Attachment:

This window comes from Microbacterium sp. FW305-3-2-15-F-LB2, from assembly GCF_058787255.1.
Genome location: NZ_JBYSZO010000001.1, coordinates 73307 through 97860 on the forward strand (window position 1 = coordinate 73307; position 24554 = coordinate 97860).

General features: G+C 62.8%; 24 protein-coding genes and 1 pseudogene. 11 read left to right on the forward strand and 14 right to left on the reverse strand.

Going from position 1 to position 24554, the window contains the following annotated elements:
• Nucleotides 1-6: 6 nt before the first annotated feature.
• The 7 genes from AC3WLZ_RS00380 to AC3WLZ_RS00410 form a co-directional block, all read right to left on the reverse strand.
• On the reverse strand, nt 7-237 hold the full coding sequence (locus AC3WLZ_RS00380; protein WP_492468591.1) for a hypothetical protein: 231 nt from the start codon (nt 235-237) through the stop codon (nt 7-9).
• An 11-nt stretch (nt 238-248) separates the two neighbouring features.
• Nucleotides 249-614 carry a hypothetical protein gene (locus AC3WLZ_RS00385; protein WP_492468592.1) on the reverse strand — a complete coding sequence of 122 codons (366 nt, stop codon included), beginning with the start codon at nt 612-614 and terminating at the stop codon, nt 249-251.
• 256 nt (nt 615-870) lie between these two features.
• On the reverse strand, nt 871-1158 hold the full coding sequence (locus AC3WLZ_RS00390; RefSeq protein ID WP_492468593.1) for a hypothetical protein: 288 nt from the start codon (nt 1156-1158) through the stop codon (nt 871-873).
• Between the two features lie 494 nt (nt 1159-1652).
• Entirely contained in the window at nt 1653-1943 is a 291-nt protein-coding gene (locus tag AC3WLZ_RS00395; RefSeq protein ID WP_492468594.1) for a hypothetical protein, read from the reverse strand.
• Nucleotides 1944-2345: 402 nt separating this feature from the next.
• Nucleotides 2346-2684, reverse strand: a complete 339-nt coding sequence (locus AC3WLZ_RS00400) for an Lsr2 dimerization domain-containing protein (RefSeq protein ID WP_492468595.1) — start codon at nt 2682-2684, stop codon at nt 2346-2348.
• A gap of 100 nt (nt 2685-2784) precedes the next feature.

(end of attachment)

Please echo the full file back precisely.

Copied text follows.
This window comes from Microbacterium sp. FW305-3-2-15-F-LB2, from assembly GCF_058787255.1.
Genome location: NZ_JBYSZO010000001.1, coordinates 73307 through 97860 on the forward strand (window position 1 = coordinate 73307; position 24554 = coordinate 97860).

General features: G+C 62.8%; 24 protein-coding genes and 1 pseudogene. 11 read left to right on the forward strand and 14 right to left on the reverse strand.

Going from position 1 to position 24554, the window contains the following annotated elements:
• Nucleotides 1-6: 6 nt before the first annotated feature.
• The 7 genes from AC3WLZ_RS00380 to AC3WLZ_RS00410 form a co-directional block, all read right to left on the reverse strand.
• On the reverse strand, nt 7-237 hold the full coding sequence (locus AC3WLZ_RS00380; protein WP_492468591.1) for a hypothetical protein: 231 nt from the start codon (nt 235-237) through the stop codon (nt 7-9).
• An 11-nt stretch (nt 238-248) separates the two neighbouring features.
• Nucleotides 249-614 carry a hypothetical protein gene (locus AC3WLZ_RS00385; protein WP_492468592.1) on the reverse strand — a complete coding sequence of 122 codons (366 nt, stop codon included), beginning with the start codon at nt 612-614 and terminating at the stop codon, nt 249-251.
• 256 nt (nt 615-870) lie between these two features.
• On the reverse strand, nt 871-1158 hold the full coding sequence (locus AC3WLZ_RS00390; RefSeq protein ID WP_492468593.1) for a hypothetical protein: 288 nt from the start codon (nt 1156-1158) through the stop codon (nt 871-873).
• Between the two features lie 494 nt (nt 1159-1652).
• Entirely contained in the window at nt 1653-1943 is a 291-nt protein-coding gene (locus tag AC3WLZ_RS00395; RefSeq protein ID WP_492468594.1) for a hypothetical protein, read from the reverse strand.
• Nucleotides 1944-2345: 402 nt separating this feature from the next.
• Nucleotides 2346-2684, reverse strand: a complete 339-nt coding sequence (locus AC3WLZ_RS00400) for an Lsr2 dimerization domain-containing protein (RefSeq protein ID WP_492468595.1) — start codon at nt 2682-2684, stop codon at nt 2346-2348.
• A gap of 100 nt (nt 2685-2784) precedes the next feature.